Pressure-Induced Stable Beryllium Peroxide.

Title Pressure-Induced Stable Beryllium Peroxide.
Authors S. Zhang; F. Li; H. Xu; G. Yang
Journal Inorg Chem
DOI 10.1021/acs.inorgchem.7b00365

Beryllium oxides, at ambient pressure, have been extensively studied due to their unique chemical bonds and applications. However, the long-desirable target beryllium peroxide (BeO2) has not been reported, thus far. Currently, the application of pressure has become a powerful tool in finding unusual stoichiometric compounds with exotic properties. Here, swarm structural searches in combination with first-principles calculations disclosed that the reaction of BeO and oxygen, at pressures above 89.6 GPa, yields BeO2. Interestingly, this reaction pressure is lower than the phase transition pressure (106 GPa) of pure BeO. BeO2 crystallizes in FeS2-type structure, whose remarkable feature is that it contains peroxide group (O2(2-)) with an O-O distance of 1.40 Å at 100 GPa. Notably, O2(2-) is maintained in the pressure range of 89.6-300 GPa. The chemical bonding analysis shows that the uniformly distributed ionic Be-O and covalent O-O bonding network plays a key role in determining its structural stability. BeO2 is a direct band gap nonmetal, and its band gap becomes larger with increase of pressure, which is in sharp contrast with BaO2. Moreover, phase diagram of Be-O binary compounds with various BexOy (x = 1-3, y = 1-6) compositions at pressures of up to 300 GPa was reliably built. Our results are also important for enriching the understanding of beryllium oxides.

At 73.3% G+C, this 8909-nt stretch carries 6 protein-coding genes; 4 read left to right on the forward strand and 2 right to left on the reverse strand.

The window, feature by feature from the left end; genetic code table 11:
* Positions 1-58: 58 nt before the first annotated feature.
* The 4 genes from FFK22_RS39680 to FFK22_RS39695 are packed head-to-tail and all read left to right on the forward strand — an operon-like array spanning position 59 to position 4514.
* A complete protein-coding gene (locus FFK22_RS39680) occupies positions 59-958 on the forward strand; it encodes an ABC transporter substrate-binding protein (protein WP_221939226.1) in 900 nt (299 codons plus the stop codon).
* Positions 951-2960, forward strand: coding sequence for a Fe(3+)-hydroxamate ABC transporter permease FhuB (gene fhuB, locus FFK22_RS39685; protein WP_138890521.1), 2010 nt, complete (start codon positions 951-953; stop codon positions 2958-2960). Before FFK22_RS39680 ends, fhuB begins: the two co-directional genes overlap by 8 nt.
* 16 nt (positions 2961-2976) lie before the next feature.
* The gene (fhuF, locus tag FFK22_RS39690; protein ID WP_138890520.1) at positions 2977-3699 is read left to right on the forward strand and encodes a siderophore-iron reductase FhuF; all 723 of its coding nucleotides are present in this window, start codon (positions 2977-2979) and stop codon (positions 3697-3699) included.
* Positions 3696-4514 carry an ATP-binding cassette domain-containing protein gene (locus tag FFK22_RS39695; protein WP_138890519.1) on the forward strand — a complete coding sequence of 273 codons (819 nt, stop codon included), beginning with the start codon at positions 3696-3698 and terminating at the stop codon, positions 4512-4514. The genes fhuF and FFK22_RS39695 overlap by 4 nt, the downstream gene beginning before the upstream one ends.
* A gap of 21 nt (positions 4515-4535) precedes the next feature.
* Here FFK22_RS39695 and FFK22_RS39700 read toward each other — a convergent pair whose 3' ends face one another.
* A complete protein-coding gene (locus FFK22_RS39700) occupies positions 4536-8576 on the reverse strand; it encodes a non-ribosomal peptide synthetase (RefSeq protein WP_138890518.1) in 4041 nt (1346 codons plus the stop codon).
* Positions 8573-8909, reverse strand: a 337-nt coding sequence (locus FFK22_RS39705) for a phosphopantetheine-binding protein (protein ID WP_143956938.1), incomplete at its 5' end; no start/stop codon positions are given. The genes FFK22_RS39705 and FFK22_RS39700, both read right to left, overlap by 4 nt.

Citation S. Zhang; F. Li; H. Xu; G. Yang.Pressure-Induced Stable Beryllium Peroxide.. Inorg Chem. 2017;56(9):52335238. doi:10.1021/acs.inorgchem.7b00365

Related Elements


See more Beryllium products. Beryllium (atomic symbol: Be, atomic number: 4) is a Block S, Group 2, Period 2 element with an atomic weight of 9.012182. Beryllium Bohr ModelThe number of electrons in each of Beryllium's shells is [2, 2] and its electron configuration is [He] 2s2. The beryllium atom has a radius of 112 pm and a Van der Waals radius of 153 pm. Beryllium is a relatively rare element in the earth's crust; it can be found in minerals such as bertrandite, chrysoberyl, phenakite, and beryl, its most common source for commercial production. Beryllium was discovered by Louis Nicolas Vauquelin in 1797 and first isolated by Friedrich Wöhler and Antoine Bussy in 1828. Elemental BerylliumIn its elemental form, beryllium has a gray metallic appearance. It is a soft metal that is both strong and brittle; its low density and high thermal conductivity make it useful for aerospace and military applications. It is also frequently used in X-ray equipment and particle physics. The origin of the name Beryllium comes from the Greek word "beryllos," meaning beryl.

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